The guidance warns that the devices' operating temperature is above zero degrees and defibrillators should be brought inside for several hours after cold nights, or put in heated cabinets outside.
Ambulance staff have checked about half of their 1,000 iPad SP1 defibrillators, which cost around £1,000 each.
Nine have been found with problems and the other half should be checked by the end of next week.
Steven Catley, from EEAST, said: 'Any units that have been identified as faulty have been returned to the supplier, with loan units installed in their place.'
But that only includes defibrillators the ambulance service is responsible for and not the hundreds of others put in by volunteers or community groups. Martin Fagan, from charity the Community Heartbeat Trust which supplies defibrillators to communities, said: 'Whilst it is great to have a defibrillator in the community, this is not the whole story, as they have to be one part of a bigger picture to be of any use.
'These medical devices need regular checks and maintenance to work, to reduce the liability for the equipment owner.'
The battery problems have also been reported to regulator, the Medicines and Healthcare products Regulatory Agency (MHRA). But they were unable to say anything because of 'confidentiality'.
•Following this article we received the following letter from Mr Gilbrook
I am writing following the publication of your article 'Hundreds of checks needed on life-saving defibrillators as cold weather causes battery fault' on February 15.
Fundamentally I am in support of your article since it highlights to the general public that defibrillators are life-saving pieces of equipment and whilst they can be considered maintenance free, they still need to be checked and looked after properly, with consumable items replaced as necessary.
The East of England region has benefited from thousands of defibrillators thanks to the Ambulance Service and also thanks to the efforts of hundreds of private individuals, many of whom have been driven to help save lives through personal tragedy.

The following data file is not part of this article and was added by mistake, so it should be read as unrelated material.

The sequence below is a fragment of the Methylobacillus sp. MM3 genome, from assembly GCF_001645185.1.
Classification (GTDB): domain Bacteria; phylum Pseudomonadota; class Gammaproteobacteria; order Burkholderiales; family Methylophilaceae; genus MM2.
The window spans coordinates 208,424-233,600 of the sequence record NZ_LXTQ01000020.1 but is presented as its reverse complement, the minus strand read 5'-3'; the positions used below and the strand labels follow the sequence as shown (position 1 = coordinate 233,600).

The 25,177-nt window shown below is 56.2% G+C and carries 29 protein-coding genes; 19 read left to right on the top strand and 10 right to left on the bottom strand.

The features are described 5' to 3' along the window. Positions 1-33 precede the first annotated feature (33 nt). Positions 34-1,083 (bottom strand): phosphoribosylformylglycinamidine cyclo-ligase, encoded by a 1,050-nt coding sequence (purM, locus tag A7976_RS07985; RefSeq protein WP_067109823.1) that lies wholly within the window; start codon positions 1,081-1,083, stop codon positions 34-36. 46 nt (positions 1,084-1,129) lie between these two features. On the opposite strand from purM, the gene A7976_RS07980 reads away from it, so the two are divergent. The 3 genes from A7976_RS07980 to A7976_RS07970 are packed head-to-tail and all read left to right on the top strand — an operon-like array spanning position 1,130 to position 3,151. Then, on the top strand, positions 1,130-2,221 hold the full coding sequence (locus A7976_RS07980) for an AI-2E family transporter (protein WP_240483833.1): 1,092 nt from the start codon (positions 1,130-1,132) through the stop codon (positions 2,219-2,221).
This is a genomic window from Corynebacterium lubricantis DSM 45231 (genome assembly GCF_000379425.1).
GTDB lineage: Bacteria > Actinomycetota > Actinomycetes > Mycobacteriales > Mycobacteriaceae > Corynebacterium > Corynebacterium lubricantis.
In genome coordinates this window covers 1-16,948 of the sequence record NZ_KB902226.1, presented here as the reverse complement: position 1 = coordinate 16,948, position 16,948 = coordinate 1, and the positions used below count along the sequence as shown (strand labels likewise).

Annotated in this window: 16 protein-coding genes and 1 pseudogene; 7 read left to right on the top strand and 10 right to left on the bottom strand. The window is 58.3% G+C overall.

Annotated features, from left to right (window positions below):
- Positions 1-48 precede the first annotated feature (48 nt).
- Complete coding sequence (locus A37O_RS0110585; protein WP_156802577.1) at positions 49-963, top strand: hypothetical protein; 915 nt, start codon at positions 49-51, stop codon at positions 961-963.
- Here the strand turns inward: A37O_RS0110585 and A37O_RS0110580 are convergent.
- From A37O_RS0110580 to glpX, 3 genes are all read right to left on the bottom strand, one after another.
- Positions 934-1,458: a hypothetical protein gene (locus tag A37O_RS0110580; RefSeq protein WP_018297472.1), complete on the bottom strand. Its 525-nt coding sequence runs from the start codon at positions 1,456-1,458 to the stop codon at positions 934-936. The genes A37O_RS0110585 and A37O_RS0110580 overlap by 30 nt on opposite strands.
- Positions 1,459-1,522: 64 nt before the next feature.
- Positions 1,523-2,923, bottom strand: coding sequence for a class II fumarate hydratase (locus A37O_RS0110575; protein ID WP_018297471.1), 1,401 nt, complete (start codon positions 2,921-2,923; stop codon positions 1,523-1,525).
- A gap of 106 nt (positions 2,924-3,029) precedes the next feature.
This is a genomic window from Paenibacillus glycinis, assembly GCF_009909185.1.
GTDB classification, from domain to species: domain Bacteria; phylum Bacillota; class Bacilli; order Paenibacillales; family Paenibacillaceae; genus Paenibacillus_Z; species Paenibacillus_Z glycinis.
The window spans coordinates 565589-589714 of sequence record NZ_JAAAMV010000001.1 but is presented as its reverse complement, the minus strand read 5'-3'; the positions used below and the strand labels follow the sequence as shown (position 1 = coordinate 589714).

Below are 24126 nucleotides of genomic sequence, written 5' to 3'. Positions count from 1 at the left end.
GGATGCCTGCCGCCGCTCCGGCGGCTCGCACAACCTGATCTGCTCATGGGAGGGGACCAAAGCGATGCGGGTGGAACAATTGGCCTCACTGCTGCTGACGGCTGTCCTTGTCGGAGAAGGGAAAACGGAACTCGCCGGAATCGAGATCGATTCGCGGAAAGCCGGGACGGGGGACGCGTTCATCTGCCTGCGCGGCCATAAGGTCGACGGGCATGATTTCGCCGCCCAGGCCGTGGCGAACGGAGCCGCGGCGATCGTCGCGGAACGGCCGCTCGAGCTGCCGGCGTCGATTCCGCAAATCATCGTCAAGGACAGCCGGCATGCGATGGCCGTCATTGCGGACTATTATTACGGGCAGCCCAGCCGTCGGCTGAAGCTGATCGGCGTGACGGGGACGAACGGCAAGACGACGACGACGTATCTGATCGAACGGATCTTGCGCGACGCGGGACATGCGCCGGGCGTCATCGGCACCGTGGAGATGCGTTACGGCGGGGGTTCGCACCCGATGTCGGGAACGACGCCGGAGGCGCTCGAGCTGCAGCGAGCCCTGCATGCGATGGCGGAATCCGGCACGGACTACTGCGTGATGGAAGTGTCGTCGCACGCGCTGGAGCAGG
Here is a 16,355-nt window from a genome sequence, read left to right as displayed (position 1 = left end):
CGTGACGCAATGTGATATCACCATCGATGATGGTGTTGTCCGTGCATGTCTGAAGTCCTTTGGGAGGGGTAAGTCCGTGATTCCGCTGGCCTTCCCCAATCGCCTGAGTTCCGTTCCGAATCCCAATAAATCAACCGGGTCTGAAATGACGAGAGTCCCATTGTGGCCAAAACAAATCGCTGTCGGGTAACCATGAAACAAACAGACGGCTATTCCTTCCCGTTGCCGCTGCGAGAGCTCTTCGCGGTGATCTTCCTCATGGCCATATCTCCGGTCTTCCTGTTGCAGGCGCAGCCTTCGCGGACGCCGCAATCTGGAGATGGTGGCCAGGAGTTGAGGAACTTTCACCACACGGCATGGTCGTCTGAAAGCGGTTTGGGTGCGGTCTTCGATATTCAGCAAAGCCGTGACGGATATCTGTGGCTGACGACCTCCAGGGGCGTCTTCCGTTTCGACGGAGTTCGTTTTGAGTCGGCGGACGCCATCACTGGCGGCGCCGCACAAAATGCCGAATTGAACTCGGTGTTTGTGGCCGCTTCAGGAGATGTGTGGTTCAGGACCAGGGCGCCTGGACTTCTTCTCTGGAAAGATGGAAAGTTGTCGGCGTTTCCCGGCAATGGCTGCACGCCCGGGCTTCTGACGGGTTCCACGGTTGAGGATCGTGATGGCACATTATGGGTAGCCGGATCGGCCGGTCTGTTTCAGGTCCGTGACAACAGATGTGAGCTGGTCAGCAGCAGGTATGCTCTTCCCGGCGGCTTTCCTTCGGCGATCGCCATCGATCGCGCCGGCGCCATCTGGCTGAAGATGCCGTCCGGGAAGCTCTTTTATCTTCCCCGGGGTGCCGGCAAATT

I think that they should be congratulated for what they have done so far. Many lives have already been saved by these public access defibrillators and also by Community First Responders who also carry defibrillators.
The issue highlighted by your article is a challenge faced by all manufacturers of defibrillators that use Lithium battery technology and is not unique to the iPAD SP1.
In your region WEL Medical won the contract to supply the defibrillators, therefore it is of no surprise that our defibrillator has been highlighted in your article.
Different manufacturers' defibrillators have been placed in other parts of the UK and we are aware that similar issues regarding battery temperature have been experienced.
Defibrillator operating manuals state their working temperatures and to my knowledge none of them will work below freezing point.
From well over a thousand iPAD SP1's supplied in the East of England, only two of them have been found to have temporarily stopped working due to the battery getting too cold.
I therefore urge any of your readers who are responsible for a defibrillator of any make to ensure that it is stored somewhere where it is not exposed to excessively cold or hot temperatures and to check it regularly and frequently.
Various defibrillator cabinets have been launched into the marketplace in recent years. There appears to be a vast difference in the price and quality of them. There is a reason for this price difference. Buying a good quality defibrillator is important, equally so is buying a good quality cabinet to protect your defibrillator. The Ambulance Service and The British Heart Foundation are an excellent source of advice.
We have set up a dedicated email address for any reader would like any specific advice or has a query, or they can contact us via our website and we will do our utmost to assist them.
Director, WEL Medical Limited,
Chancerygate Way, Farnborough, Hampshire.